• Revenue Cycle Management
  • COVID-19
  • Reimbursement
  • Diabetes Awareness Month
  • Risk Management
  • Patient Retention
  • Staffing
  • Medical Economics® 100th Anniversary
  • Coding and documentation
  • Business of Endocrinology
  • Telehealth
  • Physicians Financial News
  • Cybersecurity
  • Cardiovascular Clinical Consult
  • Locum Tenens, brought to you by LocumLife®
  • Weight Management
  • Business of Women's Health
  • Practice Efficiency
  • Finance and Wealth
  • EHRs
  • Remote Patient Monitoring
  • Sponsored Webinars
  • Medical Technology
  • Billing and collections
  • Acute Pain Management
  • Exclusive Content
  • Value-based Care
  • Business of Pediatrics
  • Concierge Medicine 2.0 by Castle Connolly Private Health Partners
  • Practice Growth
  • Concierge Medicine
  • Business of Cardiology
  • Implementing the Topcon Ocular Telehealth Platform
  • Malpractice
  • Influenza
  • Sexual Health
  • Chronic Conditions
  • Technology
  • Legal and Policy
  • Money
  • Opinion
  • Vaccines
  • Practice Management
  • Patient Relations
  • Careers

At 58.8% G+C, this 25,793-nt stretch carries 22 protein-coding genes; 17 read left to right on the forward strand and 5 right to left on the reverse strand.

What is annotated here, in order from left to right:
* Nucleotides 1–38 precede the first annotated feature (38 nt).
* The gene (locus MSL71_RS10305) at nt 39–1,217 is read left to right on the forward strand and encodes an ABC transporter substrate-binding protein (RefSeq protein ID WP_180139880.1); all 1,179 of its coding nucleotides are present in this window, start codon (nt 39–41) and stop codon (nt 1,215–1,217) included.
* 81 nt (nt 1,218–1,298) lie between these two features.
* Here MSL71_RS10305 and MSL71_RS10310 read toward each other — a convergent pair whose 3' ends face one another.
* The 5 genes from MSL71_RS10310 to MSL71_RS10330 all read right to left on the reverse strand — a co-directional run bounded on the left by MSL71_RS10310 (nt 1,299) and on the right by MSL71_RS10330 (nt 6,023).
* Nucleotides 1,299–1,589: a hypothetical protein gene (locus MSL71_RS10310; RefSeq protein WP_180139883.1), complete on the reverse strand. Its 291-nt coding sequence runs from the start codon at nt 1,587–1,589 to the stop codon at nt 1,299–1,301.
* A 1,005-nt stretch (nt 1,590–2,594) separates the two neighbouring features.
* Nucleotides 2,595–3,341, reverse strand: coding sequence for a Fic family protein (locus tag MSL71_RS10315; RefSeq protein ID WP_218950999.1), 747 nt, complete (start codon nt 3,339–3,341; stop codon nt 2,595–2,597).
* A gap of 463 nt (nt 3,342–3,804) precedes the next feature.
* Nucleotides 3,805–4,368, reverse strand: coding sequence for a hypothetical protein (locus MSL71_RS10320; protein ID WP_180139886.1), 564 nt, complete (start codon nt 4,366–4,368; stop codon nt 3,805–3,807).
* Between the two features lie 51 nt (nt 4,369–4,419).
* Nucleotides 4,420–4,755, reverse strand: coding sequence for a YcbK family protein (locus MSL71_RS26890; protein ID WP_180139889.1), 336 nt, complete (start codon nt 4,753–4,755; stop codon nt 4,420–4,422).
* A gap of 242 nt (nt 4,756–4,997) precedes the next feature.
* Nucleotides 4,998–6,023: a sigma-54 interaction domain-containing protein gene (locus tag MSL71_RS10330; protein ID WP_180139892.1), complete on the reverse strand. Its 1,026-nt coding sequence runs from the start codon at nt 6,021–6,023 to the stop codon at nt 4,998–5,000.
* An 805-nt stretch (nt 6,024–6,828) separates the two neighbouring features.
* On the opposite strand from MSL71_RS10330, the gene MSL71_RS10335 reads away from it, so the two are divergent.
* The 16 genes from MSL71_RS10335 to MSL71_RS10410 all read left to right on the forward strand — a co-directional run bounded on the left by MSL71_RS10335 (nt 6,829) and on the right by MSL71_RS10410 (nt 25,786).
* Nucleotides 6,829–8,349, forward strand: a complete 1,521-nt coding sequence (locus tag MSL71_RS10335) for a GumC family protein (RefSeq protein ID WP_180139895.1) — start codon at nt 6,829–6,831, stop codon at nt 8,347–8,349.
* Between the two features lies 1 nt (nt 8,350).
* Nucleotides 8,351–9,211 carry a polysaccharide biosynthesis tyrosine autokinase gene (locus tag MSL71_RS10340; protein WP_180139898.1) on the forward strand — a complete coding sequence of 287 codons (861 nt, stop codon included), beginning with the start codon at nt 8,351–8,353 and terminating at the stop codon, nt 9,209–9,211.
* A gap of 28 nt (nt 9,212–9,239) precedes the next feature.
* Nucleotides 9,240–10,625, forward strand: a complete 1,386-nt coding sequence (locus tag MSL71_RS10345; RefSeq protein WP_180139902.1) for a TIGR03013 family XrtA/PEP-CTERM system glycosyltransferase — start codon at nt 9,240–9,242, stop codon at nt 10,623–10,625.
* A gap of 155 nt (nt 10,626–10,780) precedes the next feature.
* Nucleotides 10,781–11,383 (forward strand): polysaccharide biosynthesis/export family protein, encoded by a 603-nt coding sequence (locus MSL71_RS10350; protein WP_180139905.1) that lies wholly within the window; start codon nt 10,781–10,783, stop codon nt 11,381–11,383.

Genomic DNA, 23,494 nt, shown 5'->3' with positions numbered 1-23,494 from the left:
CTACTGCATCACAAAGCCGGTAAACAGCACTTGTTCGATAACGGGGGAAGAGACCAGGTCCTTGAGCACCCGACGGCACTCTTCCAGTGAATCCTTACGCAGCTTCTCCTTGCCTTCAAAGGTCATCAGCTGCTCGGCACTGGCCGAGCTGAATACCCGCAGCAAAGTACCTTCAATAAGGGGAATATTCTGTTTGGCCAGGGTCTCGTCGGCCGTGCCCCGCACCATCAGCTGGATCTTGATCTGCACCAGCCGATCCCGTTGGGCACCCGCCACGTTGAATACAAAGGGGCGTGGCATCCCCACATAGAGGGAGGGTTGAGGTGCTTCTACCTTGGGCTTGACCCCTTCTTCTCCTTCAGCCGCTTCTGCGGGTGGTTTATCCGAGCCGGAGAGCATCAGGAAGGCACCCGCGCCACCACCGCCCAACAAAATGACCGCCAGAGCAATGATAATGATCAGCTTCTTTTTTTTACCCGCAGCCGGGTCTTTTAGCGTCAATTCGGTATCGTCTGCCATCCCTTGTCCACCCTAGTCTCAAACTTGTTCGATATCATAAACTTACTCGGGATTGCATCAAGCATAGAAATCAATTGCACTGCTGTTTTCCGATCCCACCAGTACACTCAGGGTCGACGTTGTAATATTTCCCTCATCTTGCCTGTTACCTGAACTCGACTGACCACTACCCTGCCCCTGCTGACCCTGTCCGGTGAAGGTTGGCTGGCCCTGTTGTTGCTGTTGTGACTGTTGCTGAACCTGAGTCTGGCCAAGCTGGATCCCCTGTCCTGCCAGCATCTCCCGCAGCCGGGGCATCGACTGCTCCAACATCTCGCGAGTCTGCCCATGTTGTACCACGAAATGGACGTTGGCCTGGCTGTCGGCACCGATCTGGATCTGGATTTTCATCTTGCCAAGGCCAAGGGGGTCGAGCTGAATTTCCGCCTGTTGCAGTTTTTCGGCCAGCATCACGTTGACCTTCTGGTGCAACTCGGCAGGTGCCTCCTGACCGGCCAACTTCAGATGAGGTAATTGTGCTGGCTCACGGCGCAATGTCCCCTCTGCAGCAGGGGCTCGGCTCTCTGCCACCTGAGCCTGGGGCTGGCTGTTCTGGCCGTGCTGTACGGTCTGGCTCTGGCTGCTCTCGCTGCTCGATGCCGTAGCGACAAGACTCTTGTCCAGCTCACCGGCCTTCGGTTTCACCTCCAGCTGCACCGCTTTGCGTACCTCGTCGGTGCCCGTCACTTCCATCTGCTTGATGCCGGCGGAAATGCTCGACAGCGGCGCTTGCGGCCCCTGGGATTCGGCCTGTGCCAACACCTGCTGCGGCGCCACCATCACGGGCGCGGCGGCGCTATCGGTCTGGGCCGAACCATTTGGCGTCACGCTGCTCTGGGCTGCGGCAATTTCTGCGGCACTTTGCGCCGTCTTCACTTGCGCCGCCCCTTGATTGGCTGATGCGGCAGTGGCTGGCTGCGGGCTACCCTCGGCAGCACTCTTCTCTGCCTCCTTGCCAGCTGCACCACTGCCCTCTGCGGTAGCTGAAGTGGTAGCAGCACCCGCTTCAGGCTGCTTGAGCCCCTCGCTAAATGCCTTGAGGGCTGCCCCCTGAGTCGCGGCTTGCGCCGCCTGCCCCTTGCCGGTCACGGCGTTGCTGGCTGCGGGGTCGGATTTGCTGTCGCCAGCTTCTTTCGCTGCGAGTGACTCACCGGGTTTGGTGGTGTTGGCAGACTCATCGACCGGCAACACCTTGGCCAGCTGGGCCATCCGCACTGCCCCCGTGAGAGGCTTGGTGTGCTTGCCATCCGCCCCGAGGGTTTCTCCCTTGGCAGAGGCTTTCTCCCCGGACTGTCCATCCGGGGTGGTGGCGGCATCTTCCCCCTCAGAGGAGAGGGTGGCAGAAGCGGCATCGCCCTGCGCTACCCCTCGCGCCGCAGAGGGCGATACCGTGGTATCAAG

The Scoop on 529 College Savings Plans


529 college saving plans are attractive investment options, but fact-finding is recommended as plans vary between the District of Columbia and 48 states that offer them.

To many parents, saving for their children’s college education is a daunting prospect. A 529 college saving plan, which allows investments to grow tax-free and can be withdrawn tax-free to pay for qualified higher education expenses, has become a popular option. Although 48 states and the District of Columbia offer 529 plans, however, they’re not all the same. It can pay to do some fact-finding before you choose which plan to invest in.

The first plan to look at is at the one offered by your state. Thirty states offer parents a tax break when they contribute to an in-state plan. How valuable that tax break is, however, depends on your state’s tax rates and the tax bracket you’re in. In some cases, the benefit won’t outweigh other factors like plan expenses, which can run as high as 3%. Broker commissions are another issue to consider. Many states offer plans that are sold through brokers and, in a few states, that may be your only choice. Commissions will put you in the hole by 1% to 6%, so it makes more sense to choose a plan that’s sold directly. If your state doesn’t have one, take a look at state plans that are open to everyone no matter where they live.

You should also think about the investment options a 529 plan offers. Many college financial planners favor an age-based portfolio that shifts assets to more conservative investments as your child gets older. Most states have plans that offer this option, but some do not. Tip: Doing the research may sound like a big job but there are a couple of Web sites that can help. Check out the College Savings Plan Network or savingforcollege.com.

Related Videos
Victor J. Dzau, MD, gives expert advice
Victor J. Dzau, MD, gives expert advice